Vehicles on the road are getting older. As cars grow more durable and more expensive, drivers are holding onto their cars longer than ever before.
IHS Markit finds the average age of a car on U.S. roads rose to 12.1 years in 2021, up from 11.9 years in 2020. In comparison, the average age was 9.6 years in 2002. Further, 25% of the cars on the road in the U S are at least 16 years old.
When drivers hold onto their vehicles, they postpone trips to a dealership to buy new ones. This has industry analysts wondering if rising vehicle prices and ages spell signs of trouble for future new car sales. Though automakers fill vehicles with the latest and greatest tech, analysts fear it may not be enough to entice consumers to buy new cars.
Another impact that may slow the buying process is that more people work at home, and thus have less need for a second vehicle than in the past.
Today, some vehicles on the road have hit the 200,000-mile mark or more. Vastly different from a time when owners did not expect to get over 100,000 miles out of a vehicle.
Car shopping site iSeeCars publishes a list of the longest-lasting vehicles on the road. To make the list, at least 2.5% of the cars with a certain name plate must make it to the 200,000-mile mark. The list includes many vehicles from the same automakers, including SUVs and trucks from Toyota, Honda and General Motors. The Toyota Land Cruiser tops the list with over 16% of Land Cruisers on the road having at least 200,000 miles on the odometer. Another large Toyota SUV, the Sequoia, follows it.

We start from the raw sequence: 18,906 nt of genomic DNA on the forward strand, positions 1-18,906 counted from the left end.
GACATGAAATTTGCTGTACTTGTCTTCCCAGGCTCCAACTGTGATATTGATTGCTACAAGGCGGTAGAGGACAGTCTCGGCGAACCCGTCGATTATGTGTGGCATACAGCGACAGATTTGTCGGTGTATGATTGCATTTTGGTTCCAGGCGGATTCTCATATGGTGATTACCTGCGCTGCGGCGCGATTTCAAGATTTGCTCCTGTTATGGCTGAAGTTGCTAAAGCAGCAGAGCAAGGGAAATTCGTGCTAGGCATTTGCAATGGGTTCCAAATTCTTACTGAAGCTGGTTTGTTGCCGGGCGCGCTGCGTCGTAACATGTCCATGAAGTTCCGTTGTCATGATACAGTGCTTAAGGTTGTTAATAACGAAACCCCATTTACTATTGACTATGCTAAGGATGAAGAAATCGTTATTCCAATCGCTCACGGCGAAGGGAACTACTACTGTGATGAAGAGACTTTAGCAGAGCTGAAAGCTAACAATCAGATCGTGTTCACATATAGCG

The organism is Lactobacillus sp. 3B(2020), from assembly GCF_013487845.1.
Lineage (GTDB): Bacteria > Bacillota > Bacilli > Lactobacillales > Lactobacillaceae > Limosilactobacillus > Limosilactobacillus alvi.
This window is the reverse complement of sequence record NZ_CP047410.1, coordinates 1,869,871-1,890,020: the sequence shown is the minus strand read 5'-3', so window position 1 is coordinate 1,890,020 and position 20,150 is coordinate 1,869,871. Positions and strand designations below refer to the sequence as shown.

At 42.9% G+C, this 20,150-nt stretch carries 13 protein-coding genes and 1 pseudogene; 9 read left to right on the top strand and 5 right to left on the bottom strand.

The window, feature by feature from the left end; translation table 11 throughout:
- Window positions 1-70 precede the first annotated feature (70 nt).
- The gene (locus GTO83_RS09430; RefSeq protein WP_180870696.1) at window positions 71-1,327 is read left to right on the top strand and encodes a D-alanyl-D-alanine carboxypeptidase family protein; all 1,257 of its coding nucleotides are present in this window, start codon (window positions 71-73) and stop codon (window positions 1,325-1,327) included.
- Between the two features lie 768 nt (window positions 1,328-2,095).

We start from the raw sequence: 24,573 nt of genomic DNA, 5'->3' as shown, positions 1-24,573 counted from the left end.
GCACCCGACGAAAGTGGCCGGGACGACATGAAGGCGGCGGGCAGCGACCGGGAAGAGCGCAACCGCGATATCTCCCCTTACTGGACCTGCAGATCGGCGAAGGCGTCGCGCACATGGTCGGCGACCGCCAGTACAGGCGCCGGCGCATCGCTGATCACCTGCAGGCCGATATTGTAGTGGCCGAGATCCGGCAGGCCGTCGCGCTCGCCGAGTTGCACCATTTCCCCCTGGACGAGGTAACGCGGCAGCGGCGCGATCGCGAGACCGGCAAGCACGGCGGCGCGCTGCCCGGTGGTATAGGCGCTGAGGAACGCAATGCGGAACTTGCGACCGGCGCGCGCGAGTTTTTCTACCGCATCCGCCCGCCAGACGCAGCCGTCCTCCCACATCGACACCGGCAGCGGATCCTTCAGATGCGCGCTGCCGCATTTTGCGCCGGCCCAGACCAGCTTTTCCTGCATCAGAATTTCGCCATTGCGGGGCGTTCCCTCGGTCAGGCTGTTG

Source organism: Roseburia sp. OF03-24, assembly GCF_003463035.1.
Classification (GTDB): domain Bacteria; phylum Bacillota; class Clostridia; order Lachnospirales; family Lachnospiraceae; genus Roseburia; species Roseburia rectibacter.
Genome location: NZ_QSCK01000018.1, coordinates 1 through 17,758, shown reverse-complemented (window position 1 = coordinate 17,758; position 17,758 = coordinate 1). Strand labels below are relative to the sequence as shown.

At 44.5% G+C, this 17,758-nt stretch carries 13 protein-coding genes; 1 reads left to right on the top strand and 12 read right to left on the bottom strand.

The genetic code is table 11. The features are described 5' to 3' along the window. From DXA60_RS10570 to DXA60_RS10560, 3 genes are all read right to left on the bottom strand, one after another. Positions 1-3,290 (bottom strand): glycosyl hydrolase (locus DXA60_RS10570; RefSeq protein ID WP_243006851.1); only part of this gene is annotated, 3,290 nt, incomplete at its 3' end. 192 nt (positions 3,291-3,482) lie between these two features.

Consumer Reports also publishes a list of 10 cars most likely to make the 200,000-mile mark. Toyotas and Hondas make up the entire list.
Still, analysts report there are owners out there don't want to own a vehicle for 10 years. They prefer having newer, low mileage vehicles. Automakers attract those buyers with new safety systems, better fuel economy. Infotainment features, cameras and sensors.
The rise of the electric vehicle technology is also changing the market. EV technology changes so rapidly that it may be obsolete in a very short time.
Where EVs once had a range of 150 miles, future products will have ranges over 400 miles. Those vehicles with lower ranges are still on the road, and it’s uncertain what their residual value may be. This may make consumers hesitant to buy EVs.
But as tax credits pop up for EVs, it may be enough to entice consumers to buy an EV, analysts say.
Originally posted on Auto Dealer Today
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